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In A Win For E-Hail Services, Judge Clears The Way For Mobile Taxi Apps To Launch In NYC

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New York City is one step closer to having regulator-approved e-hail apps, thanks to the end of litigation against the New York Taxi and Limousine Commission. That’s because a judge today dismissed a controversial lawsuit filed by the black car industry against the regulator.

The lawsuit, which was designed to block the TLC from starting a trial of mobile apps that would allow users to hail a cab electronically, claimed that the pilot program would have violated several local ordinances. It also claimed that the TLC’s program would have blurred the lines between cabs, which users typically hail on the street, and for-hire vehicles, which they call ahead to schedule a ride. But the judge in the case, Justice Carol Huff, rejected those claims and dismissed the case.

The ruling was a victory for the TLC and for the companies that have planned to be a part of the e-hail trial. The program was expected to launch in February, but was delayed due to the lawsuit filed by the black car lobby. Without the litigation hanging over it, the TLC is once again free to move on with the application and approval process.

That said, not every e-hail app will qualify. Participants in the trial are expected to integrate with the taxi’s existing meter and payment system, and be approved by the NY TLC before they begin operating. But it’s something that e-hail companies such as Hailo, Taxi Magic and Flywheel say they are prepared to do.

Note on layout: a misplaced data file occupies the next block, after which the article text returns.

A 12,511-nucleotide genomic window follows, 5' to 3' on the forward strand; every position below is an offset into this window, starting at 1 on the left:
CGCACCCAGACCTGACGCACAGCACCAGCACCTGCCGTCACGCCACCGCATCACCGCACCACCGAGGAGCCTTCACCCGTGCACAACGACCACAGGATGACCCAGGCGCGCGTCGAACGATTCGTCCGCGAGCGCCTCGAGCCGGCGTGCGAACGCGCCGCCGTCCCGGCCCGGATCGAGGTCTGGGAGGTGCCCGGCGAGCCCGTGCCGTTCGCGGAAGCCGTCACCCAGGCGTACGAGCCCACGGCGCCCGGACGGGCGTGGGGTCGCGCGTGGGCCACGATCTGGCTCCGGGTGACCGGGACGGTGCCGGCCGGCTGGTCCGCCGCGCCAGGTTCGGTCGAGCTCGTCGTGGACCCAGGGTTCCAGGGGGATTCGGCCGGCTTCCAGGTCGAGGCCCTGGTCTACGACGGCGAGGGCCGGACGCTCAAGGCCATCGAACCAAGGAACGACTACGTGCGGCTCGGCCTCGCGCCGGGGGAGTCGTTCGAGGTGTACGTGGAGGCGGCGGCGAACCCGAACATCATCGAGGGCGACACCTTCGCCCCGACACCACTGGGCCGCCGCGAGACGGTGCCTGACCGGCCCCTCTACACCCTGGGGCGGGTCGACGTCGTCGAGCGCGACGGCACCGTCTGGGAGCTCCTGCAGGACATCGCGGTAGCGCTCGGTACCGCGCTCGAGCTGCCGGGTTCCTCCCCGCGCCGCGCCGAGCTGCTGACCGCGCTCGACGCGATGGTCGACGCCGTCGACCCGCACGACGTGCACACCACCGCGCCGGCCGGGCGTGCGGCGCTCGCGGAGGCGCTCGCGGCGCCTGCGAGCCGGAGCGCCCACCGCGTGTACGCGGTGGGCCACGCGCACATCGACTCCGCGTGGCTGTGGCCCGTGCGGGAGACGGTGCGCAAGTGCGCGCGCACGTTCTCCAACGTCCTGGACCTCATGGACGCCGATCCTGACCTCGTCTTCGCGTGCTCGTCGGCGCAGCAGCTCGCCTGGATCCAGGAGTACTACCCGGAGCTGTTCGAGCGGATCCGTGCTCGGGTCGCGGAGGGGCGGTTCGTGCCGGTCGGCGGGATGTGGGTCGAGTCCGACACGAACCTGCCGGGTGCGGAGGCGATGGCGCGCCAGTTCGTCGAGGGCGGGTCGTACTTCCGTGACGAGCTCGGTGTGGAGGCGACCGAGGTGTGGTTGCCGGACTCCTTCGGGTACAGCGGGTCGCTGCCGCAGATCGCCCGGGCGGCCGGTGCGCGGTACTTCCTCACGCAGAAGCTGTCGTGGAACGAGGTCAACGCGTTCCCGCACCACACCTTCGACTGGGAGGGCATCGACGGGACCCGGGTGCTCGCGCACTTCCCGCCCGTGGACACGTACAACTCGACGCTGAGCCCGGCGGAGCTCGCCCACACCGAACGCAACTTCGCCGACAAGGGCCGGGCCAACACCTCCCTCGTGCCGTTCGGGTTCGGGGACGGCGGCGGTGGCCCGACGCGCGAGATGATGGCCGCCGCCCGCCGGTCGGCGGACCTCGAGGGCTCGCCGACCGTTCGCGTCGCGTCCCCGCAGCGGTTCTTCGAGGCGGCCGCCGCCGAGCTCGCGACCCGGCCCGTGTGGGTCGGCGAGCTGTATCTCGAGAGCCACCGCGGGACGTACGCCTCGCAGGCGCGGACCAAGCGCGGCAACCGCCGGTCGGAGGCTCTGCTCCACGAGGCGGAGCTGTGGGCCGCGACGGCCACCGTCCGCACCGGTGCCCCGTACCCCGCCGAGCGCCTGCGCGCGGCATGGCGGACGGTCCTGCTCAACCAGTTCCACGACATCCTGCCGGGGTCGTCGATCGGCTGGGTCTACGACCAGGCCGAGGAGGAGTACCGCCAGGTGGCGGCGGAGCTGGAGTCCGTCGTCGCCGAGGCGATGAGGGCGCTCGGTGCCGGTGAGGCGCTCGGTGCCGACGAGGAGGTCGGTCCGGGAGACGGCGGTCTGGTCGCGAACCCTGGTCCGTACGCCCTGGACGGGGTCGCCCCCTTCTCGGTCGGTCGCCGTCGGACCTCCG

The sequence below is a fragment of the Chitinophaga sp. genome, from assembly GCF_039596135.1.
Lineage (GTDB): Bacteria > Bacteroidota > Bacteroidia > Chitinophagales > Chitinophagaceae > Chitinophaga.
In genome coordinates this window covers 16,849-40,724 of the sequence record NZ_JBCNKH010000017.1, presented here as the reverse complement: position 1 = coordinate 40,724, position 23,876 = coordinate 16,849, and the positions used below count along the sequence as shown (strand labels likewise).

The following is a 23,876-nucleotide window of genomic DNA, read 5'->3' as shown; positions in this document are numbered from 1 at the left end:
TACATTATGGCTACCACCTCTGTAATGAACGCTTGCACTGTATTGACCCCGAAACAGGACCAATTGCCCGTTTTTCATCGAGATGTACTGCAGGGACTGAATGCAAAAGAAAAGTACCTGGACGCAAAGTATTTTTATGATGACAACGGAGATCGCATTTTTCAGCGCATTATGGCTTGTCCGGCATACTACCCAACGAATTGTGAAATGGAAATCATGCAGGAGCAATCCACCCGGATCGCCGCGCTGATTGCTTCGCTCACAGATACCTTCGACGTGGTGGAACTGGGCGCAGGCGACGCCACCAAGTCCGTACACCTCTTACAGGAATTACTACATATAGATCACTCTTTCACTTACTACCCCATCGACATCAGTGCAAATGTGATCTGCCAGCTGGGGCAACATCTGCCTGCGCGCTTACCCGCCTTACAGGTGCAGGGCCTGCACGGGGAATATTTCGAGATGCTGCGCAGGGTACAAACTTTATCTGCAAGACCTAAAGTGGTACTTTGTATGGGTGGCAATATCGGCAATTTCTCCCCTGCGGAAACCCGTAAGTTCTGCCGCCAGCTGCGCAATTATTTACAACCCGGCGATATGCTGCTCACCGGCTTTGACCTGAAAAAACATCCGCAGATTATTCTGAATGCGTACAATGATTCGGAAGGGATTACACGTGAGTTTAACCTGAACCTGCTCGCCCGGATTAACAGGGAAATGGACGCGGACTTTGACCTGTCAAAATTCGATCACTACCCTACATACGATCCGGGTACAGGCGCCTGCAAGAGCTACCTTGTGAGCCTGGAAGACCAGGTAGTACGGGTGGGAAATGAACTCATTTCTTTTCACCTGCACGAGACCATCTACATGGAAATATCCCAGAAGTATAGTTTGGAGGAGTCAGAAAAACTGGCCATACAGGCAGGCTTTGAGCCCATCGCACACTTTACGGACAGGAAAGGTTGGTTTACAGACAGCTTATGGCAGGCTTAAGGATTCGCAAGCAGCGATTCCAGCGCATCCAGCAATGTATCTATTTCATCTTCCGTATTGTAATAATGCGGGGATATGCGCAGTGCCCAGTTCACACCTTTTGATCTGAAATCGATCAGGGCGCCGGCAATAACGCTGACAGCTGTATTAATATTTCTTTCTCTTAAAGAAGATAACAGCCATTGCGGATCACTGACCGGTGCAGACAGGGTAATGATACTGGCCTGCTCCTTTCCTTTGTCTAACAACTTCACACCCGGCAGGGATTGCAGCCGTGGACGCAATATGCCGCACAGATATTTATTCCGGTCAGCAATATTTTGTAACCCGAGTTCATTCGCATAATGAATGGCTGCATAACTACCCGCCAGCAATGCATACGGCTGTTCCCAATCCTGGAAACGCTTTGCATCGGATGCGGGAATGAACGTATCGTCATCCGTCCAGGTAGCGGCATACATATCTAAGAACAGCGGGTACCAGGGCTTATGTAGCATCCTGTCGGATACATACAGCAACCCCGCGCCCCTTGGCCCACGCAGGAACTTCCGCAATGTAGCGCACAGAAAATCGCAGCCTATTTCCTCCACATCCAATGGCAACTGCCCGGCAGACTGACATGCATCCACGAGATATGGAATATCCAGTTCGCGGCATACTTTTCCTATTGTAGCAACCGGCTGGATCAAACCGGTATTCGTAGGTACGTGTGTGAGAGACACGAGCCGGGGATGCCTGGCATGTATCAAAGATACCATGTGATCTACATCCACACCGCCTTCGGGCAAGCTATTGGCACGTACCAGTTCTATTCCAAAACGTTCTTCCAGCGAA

Hailo CEO Jay Bregman told me by phone that his company has thousands of drivers trained and ready to go, and the company is just waiting for the TLC to give it the green light to launch. But it’s not clear how long it will be before companies that have applied and had their apps approved will get the go-ahead to begin rolling out services in New York City.

Another company that may participate in the trial is Uber, which previously had tried to launch an unsanctioned version of its own UberTAXI service in New York, long before the TLC announced the trial. But Uber ultimately shut down its own taxi trial, in part because the TLC at the time “put up obstacles and roadblocks” to its trial. For what it’s worth, a representative for Uber said the company had submitted an application and received the blueprint schematics for compliance with the TLC’s program.

With the launch of New York’s e-hail trial seemingly imminent, it’s probably as good a time as any to mention that we’ll be discussing all these issues next week at Disrupt NY 2013, where we’ll have representatives from the TLC, Hailo, and ride-sharing startup SideCar on a panel about urban transportation. This’ll give us one more thing to talk about.

Photo Credit: Vincent_AF via Compfight cc